Critic Reviews



Based on 12 critic reviews provided by
The result is a gripping film about a subject almost too good to be true.
If this profile is marred slightly by thematic tidiness and a willingness to overglorify the champion's rise (Fischer didn't even write his best-seller, Bobby Fischer Teaches Chess), it still supplies a cracked, conflicted genius trapped in his ceaseless endgame.
A compelling look at the tragic and bizarre life of an enigmatic champion.
Liz Garbus' documentary tells the compelling and powerful story of the late chess prodigy.
Assembly is brisk and high-grade, allowing for the variable quality of archival materials.
Village Voice
The sorry spectacle of the ranting codger never effaces the image of the boy concentrating his entire being over a chessboard. You have to love that kid and pity him.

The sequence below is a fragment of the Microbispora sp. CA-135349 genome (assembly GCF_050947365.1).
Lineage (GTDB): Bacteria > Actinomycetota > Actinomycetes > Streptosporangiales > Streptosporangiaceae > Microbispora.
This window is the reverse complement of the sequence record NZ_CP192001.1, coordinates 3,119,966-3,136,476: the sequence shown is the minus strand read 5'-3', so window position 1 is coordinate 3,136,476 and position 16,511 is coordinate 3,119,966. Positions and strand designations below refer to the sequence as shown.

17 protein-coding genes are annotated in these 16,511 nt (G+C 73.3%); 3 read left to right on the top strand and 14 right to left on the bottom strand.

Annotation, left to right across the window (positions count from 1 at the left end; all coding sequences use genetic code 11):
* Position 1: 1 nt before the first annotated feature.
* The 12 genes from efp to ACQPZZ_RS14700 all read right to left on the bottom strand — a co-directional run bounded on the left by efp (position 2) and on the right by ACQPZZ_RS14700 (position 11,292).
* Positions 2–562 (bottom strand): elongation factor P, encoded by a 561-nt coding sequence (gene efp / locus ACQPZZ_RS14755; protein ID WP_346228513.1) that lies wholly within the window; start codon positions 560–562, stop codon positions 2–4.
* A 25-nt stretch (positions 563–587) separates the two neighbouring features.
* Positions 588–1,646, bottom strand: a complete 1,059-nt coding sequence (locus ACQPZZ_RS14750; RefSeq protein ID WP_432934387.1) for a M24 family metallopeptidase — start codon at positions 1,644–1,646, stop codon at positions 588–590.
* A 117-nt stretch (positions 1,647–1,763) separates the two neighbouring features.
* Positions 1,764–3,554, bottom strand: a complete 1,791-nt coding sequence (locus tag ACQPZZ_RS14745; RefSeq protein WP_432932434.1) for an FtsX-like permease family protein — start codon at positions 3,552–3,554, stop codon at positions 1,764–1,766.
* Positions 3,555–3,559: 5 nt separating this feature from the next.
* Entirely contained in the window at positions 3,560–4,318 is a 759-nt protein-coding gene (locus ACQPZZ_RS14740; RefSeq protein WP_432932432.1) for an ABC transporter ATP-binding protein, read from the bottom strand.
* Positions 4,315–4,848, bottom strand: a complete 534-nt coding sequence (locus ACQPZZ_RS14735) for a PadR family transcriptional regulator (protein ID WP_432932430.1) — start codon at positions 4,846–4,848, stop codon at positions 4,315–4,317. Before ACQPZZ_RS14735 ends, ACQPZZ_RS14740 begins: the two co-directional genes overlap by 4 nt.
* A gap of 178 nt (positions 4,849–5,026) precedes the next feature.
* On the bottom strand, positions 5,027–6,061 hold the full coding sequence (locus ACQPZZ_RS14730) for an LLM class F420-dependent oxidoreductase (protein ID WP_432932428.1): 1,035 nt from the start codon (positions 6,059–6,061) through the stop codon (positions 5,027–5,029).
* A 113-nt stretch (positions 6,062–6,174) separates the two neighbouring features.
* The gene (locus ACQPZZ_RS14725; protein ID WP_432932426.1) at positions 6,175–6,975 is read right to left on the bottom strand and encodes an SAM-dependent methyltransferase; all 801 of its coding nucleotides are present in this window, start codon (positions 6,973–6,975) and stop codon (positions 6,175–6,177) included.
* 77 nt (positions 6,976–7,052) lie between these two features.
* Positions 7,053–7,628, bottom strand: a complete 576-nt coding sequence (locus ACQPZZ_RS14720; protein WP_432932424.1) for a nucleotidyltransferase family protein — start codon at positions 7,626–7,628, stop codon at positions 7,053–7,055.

Bobby Fischer Against the World does not traffic in easy explanations or medical diagnoses, but it leaves the strong impression of a continuity between the oddness Fischer displayed in early interviews and the mania so jarringly evident toward the end.
Beyond the knights and rooks, Bobby Fischer Against the World tells the story of a Jewish kid raised in Brooklyn who spent his final years in exile as a fulminating anti-Semite and a raving anti-American.
Slant Magazine
Note the noticeable uptick in the cleverness of the on-screen graphics or fitfully remember the movie poster's tagline, "His Greatest Match Was in His Mind," and you'll belatedly come around to the jarring downshift into Fischer's latter-day paranoia and anti-Semitism.
Boxoffice Magazine
Garbus' over-reliance on interviews that state rather than dramatize Fischer's excellence makes this a portrait that too often seems more overheard than inhabited.

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